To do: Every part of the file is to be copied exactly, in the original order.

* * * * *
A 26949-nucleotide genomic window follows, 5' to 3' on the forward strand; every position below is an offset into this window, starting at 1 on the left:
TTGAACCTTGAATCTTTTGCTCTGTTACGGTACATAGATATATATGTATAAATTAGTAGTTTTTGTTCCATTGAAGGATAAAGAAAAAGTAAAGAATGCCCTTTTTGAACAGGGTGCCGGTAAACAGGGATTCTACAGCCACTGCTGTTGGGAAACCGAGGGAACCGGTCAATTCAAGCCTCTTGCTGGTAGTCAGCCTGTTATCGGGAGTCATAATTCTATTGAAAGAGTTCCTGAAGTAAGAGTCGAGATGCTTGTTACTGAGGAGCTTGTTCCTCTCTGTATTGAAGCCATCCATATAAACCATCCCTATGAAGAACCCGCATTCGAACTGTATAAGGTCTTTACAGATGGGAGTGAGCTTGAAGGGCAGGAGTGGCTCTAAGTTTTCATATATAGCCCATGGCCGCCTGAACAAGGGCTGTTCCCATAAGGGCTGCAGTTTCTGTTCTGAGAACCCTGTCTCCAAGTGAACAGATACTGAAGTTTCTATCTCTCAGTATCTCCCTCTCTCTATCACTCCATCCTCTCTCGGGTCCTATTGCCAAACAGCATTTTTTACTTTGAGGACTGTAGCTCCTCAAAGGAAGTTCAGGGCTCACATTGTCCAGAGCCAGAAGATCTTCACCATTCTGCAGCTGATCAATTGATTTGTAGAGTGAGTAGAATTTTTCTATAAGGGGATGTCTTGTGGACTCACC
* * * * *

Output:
A 26949-nucleotide genomic window follows, 5' to 3' on the forward strand; every position below is an offset into this window, starting at 1 on the left:
TTGAACCTTGAATCTTTTGCTCTGTTACGGTACATAGATATATATGTATAAATTAGTAGTTTTTGTTCCATTGAAGGATAAAGAAAAAGTAAAGAATGCCCTTTTTGAACAGGGTGCCGGTAAACAGGGATTCTACAGCCACTGCTGTTGGGAAACCGAGGGAACCGGTCAATTCAAGCCTCTTGCTGGTAGTCAGCCTGTTATCGGGAGTCATAATTCTATTGAAAGAGTTCCTGAAGTAAGAGTCGAGATGCTTGTTACTGAGGAGCTTGTTCCTCTCTGTATTGAAGCCATCCATATAAACCATCCCTATGAAGAACCCGCATTCGAACTGTATAAGGTCTTTACAGATGGGAGTGAGCTTGAAGGGCAGGAGTGGCTCTAAGTTTTCATATATAGCCCATGGCCGCCTGAACAAGGGCTGTTCCCATAAGGGCTGCAGTTTCTGTTCTGAGAACCCTGTCTCCAAGTGAACAGATACTGAAGTTTCTATCTCTCAGTATCTCCCTCTCTCTATCACTCCATCCTCTCTCGGGTCCTATTGCCAAACAGCATTTTTTACTTTGAGGACTGTAGCTCCTCAAAGGAAGTTCAGGGCTCACATTGTCCAGAGCCAGAAGATCTTCACCATTCTGCAGCTGATCAATTGATTTGTAGAGTGAGTAGAATTTTTCTATAAGGGGATGTCTTGTGGACTCACC